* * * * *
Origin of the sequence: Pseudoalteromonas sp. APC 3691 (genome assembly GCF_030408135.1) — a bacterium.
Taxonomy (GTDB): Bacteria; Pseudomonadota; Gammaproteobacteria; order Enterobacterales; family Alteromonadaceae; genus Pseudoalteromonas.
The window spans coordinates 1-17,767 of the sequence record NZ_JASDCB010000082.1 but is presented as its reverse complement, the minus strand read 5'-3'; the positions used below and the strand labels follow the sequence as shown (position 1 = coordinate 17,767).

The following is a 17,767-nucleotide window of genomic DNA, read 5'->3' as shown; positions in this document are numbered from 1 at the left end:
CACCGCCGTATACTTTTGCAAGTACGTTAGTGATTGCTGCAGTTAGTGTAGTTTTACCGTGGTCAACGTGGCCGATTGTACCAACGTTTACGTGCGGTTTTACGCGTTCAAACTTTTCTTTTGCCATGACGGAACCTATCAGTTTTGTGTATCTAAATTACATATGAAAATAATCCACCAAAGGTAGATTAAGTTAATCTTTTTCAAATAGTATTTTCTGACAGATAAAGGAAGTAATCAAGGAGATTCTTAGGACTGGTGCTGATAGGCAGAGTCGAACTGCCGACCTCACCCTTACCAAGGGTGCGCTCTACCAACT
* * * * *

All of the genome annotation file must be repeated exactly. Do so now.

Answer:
Origin of the sequence: Pseudoalteromonas sp. APC 3691 (genome assembly GCF_030408135.1) — a bacterium.
Taxonomy (GTDB): Bacteria; Pseudomonadota; Gammaproteobacteria; order Enterobacterales; family Alteromonadaceae; genus Pseudoalteromonas.
The window spans coordinates 1-17,767 of the sequence record NZ_JASDCB010000082.1 but is presented as its reverse complement, the minus strand read 5'-3'; the positions used below and the strand labels follow the sequence as shown (position 1 = coordinate 17,767).

The following is a 17,767-nucleotide window of genomic DNA, read 5'->3' as shown; positions in this document are numbered from 1 at the left end:
CACCGCCGTATACTTTTGCAAGTACGTTAGTGATTGCTGCAGTTAGTGTAGTTTTACCGTGGTCAACGTGGCCGATTGTACCAACGTTTACGTGCGGTTTTACGCGTTCAAACTTTTCTTTTGCCATGACGGAACCTATCAGTTTTGTGTATCTAAATTACATATGAAAATAATCCACCAAAGGTAGATTAAGTTAATCTTTTTCAAATAGTATTTTCTGACAGATAAAGGAAGTAATCAAGGAGATTCTTAGGACTGGTGCTGATAGGCAGAGTCGAACTGCCGACCTCACCCTTACCAAGGGTGCGCTCTACCAACT